Rebuilding Place in the Urban Space

"A community’s physical form, rather than its land uses, is its most intrinsic and enduring characteristic." [Katz, EPA] This blog focuses on place and placemaking and all that makes it work--historic preservation, urban design, transportation, asset-based community development, arts & cultural development, commercial district revitalization, tourism & destination development, and quality of life advocacy--along with doses of civic engagement and good governance watchdogging.

Saturday, June 20, 2015

President of Washington State University dies: fostered development of the "University District" adjacent to Downtown Spokane

I haven't gotten around to writing about the creation of Union Square in Greensboro, North Carolina ("Union Square Campus groundbreaking kicks off," Triangle Business Journal), which is spurring revitalization and development through the leveraging and co-locating of area college and university programs, specifically nursing.

One of the models for Greensboro is the University District in Spokane ("Campus evolution: WSU kicks Spokane development into high gear," Spokane Spokesman-Review), where five universities--three, University of Washington, Washington State University, and Eastern Washington University with branch campuses, while Gonzaga and Whitworth are based in Spokane, and the local community college system are collaborating on the redevelopment of the old waterfront district, a 50-acre parcel adjacent to Downtown.

Elson Floyd was president of Washington State University for eight years. (Alan Berner/The Seattle Times)

While the creation of the U District in Spokane has been underway for more than a decade, approval from the Washington State Legislature for WSU to create a medical campus in Spokane just a few months ago was a crowning achievement of WSU President Elson Floyd, who died earlier today while undergoing treatment for cancer, according to the Seattle Times ("Elson Floyd, WSU president, dies at 59").

Jensen-Byrd Building photo from the Washington Trust for Historic Preservation.

The medical school will anchor a massive building program about to be undertaken mostly by WSU for the Spokane branch (list from the SR article) totaling more than $300 million of construction in the University District:
  • U-District Health Clinic: Two-story, 42,600-square-foot family practice clinic staffed by resident physicians; operated in partnership with Empire Health Foundation and Providence Health Care. Also will provide training for nursing, pharmacy and other health sciences students. Estimated cost: $15.6 million (not state-funded).
  • Jensen-Byrd renovation: Convert six-story, century-old warehouse into multiuse facility with gathering areas and student amenities. WSU is seeking a private-sector partner. Estimated cost: $55.5 million to $61.3 million (not state-funded).
  • Multilevel parking garage: Ground-floor office space for campus support services to be sited near Jensen-Byrd; 600 parking stalls. Estimated cost: $30.5 million to $33.7 million (not state-funded).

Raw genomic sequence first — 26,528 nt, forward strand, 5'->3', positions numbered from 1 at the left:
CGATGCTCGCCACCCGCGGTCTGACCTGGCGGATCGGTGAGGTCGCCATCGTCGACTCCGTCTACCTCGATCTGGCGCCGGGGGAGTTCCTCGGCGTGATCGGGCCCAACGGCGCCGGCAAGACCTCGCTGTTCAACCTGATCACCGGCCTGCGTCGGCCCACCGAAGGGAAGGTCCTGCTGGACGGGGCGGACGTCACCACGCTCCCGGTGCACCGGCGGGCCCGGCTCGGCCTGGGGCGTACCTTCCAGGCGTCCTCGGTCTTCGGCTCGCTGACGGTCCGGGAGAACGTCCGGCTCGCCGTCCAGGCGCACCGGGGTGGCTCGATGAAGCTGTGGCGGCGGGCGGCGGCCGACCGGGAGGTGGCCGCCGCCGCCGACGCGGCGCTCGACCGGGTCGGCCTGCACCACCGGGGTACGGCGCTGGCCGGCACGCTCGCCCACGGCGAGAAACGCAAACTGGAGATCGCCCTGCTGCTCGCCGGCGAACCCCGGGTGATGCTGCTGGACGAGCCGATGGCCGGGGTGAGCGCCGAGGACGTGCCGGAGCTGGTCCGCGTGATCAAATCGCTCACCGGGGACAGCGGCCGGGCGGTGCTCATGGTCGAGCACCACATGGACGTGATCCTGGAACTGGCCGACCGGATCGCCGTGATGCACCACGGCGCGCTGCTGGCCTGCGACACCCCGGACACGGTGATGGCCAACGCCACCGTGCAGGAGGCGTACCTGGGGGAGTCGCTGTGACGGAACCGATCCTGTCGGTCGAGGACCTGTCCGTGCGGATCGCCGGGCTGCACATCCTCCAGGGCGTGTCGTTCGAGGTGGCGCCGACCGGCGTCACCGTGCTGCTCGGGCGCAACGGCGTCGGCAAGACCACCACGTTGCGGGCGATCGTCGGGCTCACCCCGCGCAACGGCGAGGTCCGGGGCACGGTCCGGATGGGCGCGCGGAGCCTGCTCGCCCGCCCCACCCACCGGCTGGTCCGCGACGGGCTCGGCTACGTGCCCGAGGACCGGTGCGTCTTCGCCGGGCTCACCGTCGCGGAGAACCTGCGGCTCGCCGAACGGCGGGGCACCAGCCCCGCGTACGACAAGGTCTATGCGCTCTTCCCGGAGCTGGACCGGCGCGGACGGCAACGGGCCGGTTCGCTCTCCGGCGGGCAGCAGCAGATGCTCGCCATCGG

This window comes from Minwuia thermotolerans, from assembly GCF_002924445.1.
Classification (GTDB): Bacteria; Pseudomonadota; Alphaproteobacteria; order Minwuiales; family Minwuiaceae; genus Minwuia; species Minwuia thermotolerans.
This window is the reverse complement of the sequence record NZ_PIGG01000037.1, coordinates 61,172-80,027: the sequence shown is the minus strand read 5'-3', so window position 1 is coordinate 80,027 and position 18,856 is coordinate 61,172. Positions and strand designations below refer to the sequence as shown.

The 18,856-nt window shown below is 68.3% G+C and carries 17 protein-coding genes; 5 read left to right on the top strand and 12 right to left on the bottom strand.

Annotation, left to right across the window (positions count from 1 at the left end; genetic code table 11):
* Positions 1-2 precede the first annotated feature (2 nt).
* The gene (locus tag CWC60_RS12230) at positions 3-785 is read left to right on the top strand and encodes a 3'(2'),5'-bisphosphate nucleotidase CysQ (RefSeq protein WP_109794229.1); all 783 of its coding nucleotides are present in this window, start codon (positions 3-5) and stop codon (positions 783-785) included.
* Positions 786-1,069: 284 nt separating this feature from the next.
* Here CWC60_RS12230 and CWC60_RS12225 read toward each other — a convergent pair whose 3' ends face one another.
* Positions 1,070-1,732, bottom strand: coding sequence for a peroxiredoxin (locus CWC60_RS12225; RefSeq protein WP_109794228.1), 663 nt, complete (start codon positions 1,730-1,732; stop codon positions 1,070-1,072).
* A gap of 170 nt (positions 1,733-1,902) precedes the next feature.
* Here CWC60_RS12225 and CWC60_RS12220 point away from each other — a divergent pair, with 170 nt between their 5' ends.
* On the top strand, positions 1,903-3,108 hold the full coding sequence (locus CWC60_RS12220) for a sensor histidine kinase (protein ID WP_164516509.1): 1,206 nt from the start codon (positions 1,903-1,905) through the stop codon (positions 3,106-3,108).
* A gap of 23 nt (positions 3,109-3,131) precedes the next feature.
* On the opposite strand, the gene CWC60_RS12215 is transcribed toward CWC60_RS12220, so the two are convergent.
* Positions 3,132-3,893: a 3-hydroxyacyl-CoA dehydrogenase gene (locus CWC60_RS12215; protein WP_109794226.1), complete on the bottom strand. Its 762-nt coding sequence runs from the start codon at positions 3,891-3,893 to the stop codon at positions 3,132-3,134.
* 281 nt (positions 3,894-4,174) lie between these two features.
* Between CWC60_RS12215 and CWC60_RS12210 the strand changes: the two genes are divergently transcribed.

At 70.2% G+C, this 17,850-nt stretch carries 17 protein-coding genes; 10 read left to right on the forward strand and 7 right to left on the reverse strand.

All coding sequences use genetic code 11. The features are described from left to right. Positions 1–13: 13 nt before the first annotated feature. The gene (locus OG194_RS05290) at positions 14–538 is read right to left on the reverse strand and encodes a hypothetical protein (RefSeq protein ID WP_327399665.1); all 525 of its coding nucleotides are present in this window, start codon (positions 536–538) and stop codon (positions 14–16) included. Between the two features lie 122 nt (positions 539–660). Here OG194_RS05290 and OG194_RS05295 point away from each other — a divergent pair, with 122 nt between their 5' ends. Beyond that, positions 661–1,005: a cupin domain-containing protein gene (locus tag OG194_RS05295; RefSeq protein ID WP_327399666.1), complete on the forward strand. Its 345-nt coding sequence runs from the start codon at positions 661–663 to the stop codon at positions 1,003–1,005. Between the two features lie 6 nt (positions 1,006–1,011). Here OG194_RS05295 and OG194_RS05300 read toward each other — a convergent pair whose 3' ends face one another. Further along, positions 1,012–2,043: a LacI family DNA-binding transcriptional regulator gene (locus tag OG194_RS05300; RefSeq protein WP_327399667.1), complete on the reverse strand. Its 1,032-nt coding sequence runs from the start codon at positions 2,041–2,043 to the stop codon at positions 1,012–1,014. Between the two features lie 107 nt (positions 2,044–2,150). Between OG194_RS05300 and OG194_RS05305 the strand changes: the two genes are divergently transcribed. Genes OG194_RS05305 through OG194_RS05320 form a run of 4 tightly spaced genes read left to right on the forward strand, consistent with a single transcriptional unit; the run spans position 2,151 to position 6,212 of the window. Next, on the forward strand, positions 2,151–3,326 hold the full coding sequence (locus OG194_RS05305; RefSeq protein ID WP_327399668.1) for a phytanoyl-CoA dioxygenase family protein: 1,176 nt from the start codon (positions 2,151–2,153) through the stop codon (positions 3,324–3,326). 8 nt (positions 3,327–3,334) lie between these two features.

• Research facility: 150,000- to 160,000-square-foot research building, four to five stories, east of existing Pharmacy and Biomedical Science Building and connected at basement level. Estimated cost: $99.9 million to $110.4 million (will seek state funding).
  • Education/clinical research facility: 140,000-square-foot facility along Spokane Falls Boulevard; classrooms, auditoriums, research labs; shared with EWU. Estimated cost: $84.6 million to $93.5 million (WSU and EWU to jointly seek state funds).
In researching about Greensboro about their project and looking more closely at their higher education efforts--one is the Joint School of Nanoscience and Nanoengineering where the Dean reports to both the North Carolina A&T State University and The University of North Carolina Greensboro, I was struck by the fact that DC has many many universities, but they don't work together very much.

The kind of motivations in Greensboro--shrinking state appropriations are "encouraging" the colleges and universities there to work together in order to be able to do new and innovative programming--don't appear to be present to the same degree, even though some of the universities are experiencing financial difficulties.

-- "Howard University to cut about 200 staff positions" [2014], Washington Post
-- "Howard University cuts 84 staff positions" [2015], Post
-- "Catholic University turns to buyouts and layoffs to cut spending" [2015], Post

Note that in the past I suggested that DC not create a separate community college, but join with Montgomery College or another area community college system to not have to unnecessary duplicate and spend money on administration, and to start from a stronger position, rather than mostly from scratch ("Creating a community in the District of Columbia").

And about UDC and how the city could consider modeling the provision of higher education as a series of joint ventures between local universities, comparable to how the SUNY system in New York contracts with Cornell, Syracuse, and Alfred Universities to deliver some state college programs, at otherwise private schools.("Whither UDC?").

It's also somewhat damning that none of the city's universities has a great urban studies program.

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